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The play is set in a duchy in France, but most of the action takes place in a place called the Forest of Ard. It could be the Ardnes, a wooded region that includes an area in south-east Belgium, west Luxembourg and north-east France, or Ard, Warwickshire, near Shakespeare’s hometown, which was the ancestral home of his mother’s family – whose surname was Ard.
Frederick has usurped the duchy and exiled his older brother, Duke Siori. Duke Siori’s daughter, Rosalind, is allowed to remain at court because she is the closest friend of Frederick’s only child, Celia. Orlando, the young head of the kingdom, who has fallen in love with Rosalind at first sight, is forced to flee his home after being persecuted by his older brother Oliver. Frederick becomes angry and banishes Rosalind from court. Celia and Rosalind decide to run away together with Touchstone, the court jester, Rosalind disguised as a young man and Celia as a poor lady.
Rosalind Prepares to Leave Duke Frederick’s Palace As You Like It (1881) by William Shakespeare, John Dawson Watson
Rosalind, now disguised as Ganymede (“Jove’s own page”) and Celia, now disguised as Alia (Latin for “stranger”), arrive at the Arcadian Forest, where the exiled duke now resides with some supporters, including a melancholy Jaques”, a malcontt figure who is introduced crying over the killing of a deer. “Ganymedes” and “Alia” do not immediately object to the Duke and his companions. Instead, they meet Corin, an impoverished farmer, and offer to buy his master’s crude cabin.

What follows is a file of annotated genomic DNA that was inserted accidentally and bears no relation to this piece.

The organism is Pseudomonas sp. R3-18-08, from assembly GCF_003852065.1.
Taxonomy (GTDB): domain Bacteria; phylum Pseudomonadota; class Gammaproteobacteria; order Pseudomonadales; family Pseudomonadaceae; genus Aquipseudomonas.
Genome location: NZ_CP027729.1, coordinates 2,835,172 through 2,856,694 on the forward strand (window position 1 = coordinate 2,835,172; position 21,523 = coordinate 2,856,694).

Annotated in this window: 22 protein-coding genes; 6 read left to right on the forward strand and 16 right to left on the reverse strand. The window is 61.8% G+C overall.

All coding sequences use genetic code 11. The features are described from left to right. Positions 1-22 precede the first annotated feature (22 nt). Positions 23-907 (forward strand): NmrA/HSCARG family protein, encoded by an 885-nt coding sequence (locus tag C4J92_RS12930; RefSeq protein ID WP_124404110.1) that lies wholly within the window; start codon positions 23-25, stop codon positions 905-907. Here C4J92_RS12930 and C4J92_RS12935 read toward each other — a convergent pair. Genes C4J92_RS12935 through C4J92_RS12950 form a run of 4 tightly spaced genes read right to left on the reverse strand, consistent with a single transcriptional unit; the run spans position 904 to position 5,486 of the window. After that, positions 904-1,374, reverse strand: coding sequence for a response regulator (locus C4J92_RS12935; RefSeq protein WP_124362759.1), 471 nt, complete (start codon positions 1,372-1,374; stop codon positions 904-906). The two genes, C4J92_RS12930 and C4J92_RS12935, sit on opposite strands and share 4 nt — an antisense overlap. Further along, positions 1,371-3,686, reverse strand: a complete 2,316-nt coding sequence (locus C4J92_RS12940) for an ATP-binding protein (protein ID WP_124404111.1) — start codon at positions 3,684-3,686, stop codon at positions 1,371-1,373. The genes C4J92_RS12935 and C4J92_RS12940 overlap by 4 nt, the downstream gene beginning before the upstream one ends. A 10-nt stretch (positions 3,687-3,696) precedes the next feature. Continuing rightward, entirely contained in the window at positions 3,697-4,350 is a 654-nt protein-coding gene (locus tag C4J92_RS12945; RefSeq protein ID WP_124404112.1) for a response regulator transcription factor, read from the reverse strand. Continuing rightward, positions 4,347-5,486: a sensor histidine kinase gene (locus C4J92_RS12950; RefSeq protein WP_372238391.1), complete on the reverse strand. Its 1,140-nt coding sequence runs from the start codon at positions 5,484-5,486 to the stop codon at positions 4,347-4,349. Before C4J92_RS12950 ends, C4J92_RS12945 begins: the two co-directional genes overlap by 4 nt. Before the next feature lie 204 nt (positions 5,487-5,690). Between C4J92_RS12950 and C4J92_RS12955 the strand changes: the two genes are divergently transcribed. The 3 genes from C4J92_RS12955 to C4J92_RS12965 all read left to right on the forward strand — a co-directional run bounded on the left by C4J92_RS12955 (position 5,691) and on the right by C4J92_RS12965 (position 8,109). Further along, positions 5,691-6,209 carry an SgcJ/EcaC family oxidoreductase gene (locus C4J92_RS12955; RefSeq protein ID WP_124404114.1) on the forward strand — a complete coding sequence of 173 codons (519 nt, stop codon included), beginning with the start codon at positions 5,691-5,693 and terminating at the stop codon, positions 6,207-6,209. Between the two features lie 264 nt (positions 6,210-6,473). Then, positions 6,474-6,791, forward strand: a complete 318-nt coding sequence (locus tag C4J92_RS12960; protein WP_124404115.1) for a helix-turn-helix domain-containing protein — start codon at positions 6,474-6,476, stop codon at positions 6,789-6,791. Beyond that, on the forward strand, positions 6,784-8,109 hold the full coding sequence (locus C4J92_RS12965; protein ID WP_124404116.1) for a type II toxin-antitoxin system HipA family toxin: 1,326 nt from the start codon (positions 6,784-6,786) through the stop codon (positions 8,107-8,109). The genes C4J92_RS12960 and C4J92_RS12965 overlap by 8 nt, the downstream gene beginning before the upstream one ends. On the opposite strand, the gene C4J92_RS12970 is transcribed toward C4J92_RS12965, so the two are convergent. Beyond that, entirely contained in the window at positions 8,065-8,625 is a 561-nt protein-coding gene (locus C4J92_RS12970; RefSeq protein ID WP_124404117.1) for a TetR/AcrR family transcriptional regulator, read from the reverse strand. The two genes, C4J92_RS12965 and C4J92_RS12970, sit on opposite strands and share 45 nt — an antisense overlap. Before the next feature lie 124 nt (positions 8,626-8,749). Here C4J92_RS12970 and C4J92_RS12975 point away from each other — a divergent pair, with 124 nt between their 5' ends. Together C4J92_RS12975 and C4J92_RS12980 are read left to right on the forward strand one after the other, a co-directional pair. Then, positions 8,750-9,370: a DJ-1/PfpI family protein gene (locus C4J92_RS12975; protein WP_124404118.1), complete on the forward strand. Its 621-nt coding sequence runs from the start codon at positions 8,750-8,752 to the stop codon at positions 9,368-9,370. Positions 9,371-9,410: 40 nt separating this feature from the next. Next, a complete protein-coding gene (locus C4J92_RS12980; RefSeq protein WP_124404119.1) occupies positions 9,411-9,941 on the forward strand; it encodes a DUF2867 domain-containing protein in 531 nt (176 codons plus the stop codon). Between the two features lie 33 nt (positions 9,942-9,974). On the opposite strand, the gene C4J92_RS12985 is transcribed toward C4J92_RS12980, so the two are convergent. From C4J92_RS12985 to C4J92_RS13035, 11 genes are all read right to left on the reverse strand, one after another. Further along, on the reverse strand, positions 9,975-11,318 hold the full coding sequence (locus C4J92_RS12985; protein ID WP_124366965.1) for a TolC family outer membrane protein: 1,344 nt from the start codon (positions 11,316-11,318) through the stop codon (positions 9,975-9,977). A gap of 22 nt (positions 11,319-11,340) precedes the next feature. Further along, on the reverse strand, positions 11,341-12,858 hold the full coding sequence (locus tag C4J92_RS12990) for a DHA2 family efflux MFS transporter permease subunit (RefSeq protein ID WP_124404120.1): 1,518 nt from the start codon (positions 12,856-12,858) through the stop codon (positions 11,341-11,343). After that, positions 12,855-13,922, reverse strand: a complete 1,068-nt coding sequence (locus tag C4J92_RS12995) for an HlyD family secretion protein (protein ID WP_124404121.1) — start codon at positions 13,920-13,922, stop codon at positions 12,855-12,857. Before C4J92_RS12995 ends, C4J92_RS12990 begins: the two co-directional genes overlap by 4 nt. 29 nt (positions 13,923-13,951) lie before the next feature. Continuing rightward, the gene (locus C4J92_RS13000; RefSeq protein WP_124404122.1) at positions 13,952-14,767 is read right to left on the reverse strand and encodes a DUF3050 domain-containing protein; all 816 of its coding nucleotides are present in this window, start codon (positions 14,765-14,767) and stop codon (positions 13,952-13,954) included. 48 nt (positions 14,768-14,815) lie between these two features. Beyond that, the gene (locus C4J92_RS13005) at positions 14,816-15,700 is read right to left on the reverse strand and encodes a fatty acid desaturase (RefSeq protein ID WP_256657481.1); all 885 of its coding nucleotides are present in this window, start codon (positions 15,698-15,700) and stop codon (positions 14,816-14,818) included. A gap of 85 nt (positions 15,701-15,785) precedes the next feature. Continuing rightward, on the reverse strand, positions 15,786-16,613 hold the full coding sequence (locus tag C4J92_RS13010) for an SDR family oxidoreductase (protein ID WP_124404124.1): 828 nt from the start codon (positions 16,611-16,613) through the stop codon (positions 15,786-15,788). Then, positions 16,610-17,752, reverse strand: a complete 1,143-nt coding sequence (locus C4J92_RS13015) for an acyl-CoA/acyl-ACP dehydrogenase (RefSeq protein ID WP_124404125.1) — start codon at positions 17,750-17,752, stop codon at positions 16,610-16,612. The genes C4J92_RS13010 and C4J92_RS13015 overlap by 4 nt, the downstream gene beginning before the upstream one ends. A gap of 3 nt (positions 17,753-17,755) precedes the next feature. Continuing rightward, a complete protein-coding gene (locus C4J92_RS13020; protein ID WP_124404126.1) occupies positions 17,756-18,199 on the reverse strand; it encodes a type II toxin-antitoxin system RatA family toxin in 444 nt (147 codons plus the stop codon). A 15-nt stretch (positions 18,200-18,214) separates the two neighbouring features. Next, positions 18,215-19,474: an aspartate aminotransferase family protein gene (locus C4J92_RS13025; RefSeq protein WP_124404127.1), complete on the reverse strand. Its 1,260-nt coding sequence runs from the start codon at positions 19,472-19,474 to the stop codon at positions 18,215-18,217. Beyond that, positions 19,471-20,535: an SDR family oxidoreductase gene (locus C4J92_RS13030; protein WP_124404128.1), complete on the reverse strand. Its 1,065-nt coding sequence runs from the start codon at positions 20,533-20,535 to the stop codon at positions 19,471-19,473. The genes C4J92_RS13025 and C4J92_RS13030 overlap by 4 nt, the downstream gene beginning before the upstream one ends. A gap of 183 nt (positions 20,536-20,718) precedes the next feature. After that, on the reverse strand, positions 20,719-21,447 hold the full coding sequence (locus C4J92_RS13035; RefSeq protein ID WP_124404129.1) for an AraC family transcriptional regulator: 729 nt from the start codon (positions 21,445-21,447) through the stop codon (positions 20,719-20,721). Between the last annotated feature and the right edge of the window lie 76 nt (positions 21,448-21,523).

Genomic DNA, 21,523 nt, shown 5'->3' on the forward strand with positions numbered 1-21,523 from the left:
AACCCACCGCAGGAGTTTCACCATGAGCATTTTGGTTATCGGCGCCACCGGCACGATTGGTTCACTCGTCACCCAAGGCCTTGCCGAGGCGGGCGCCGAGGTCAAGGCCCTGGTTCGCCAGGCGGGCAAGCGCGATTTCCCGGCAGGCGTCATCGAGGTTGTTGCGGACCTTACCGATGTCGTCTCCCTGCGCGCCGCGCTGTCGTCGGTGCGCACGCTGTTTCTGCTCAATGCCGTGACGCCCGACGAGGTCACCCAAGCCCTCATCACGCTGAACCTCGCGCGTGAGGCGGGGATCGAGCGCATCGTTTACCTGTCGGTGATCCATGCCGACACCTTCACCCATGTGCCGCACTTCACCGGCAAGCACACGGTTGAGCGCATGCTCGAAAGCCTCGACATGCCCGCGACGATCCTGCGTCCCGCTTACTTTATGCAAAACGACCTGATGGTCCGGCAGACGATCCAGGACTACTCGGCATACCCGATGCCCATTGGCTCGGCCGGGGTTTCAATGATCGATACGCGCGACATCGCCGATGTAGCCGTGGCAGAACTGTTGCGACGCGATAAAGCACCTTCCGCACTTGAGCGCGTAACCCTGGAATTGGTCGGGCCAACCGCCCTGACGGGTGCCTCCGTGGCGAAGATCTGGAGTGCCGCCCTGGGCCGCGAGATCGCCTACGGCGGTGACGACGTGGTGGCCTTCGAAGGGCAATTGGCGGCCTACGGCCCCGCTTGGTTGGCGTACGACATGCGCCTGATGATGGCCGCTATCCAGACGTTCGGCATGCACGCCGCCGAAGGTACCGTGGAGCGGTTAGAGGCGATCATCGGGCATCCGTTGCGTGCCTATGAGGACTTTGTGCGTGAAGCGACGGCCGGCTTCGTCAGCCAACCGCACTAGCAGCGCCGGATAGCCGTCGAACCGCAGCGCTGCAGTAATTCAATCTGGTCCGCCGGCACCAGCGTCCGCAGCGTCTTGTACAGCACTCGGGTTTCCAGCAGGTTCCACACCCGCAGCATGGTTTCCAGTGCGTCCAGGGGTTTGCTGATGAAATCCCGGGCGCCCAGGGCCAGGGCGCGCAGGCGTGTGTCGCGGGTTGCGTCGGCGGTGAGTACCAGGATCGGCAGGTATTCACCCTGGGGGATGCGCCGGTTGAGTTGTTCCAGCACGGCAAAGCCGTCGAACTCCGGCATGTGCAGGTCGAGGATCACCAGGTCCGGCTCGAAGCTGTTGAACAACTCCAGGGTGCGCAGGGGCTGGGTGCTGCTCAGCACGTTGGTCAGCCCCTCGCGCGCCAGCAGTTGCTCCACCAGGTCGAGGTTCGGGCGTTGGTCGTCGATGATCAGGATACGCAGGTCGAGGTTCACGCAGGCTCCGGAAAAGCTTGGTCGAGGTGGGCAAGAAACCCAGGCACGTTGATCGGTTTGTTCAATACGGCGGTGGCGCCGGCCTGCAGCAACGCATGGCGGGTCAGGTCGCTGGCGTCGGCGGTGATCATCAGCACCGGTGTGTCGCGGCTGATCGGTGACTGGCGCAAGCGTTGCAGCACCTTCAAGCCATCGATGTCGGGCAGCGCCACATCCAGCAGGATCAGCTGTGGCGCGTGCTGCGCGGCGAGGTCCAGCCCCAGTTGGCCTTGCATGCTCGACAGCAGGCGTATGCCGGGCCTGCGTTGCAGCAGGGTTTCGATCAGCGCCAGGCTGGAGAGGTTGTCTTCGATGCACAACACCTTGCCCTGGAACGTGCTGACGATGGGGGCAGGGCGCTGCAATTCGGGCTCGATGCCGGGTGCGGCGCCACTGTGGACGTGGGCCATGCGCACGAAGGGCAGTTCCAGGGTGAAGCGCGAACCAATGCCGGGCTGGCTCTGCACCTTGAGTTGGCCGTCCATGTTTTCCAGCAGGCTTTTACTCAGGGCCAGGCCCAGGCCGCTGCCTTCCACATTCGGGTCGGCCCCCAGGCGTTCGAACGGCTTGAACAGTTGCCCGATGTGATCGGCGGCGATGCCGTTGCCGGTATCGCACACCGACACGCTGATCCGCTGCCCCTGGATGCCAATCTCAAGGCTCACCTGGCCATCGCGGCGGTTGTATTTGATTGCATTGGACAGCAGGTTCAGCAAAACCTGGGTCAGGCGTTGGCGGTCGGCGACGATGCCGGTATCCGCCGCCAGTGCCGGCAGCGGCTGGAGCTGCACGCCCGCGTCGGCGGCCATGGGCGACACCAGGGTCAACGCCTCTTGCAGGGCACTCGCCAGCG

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Meanwhile, Orlando and his servant Adam find the duke and his m and soon live with them, posting simplistic love poems to Rosalind on the trees. It has been said that Shakespeare played the role of Adam, although this story is also said to be unfounded.
Rosalind, also in love with Orlando, meets him as Ganymede and advises him to cure his infatuation. Ganymede says that “she” will take Rosalind’s place and that “she” and Orlando can act out their relationship.
The shepherdess Phebe, with whom Silvius is in love, is in love with Ganymede (Rosalind in disguise), even though “Ganymede” constantly indicates that “he” is not interested in Phoebe. Meanwhile, Touchstone has fallen in love with the dim-witted shepherdess Audrey and tries to woo her, but in the end he is forced to marry first. William, another shepherd, also tries to marry Audrey, but is stopped by Touchstone, who threatens to kill him “a hundred and fifty ways”.
Finally, Silvius, Phebe, Ganymede and Orlando are brought into a fight over who gets who. Ganymede says he will solve the problem as Orlando promises to marry Rosalind and Phebe promises to marry Silvius if she cannot marry Ganymede.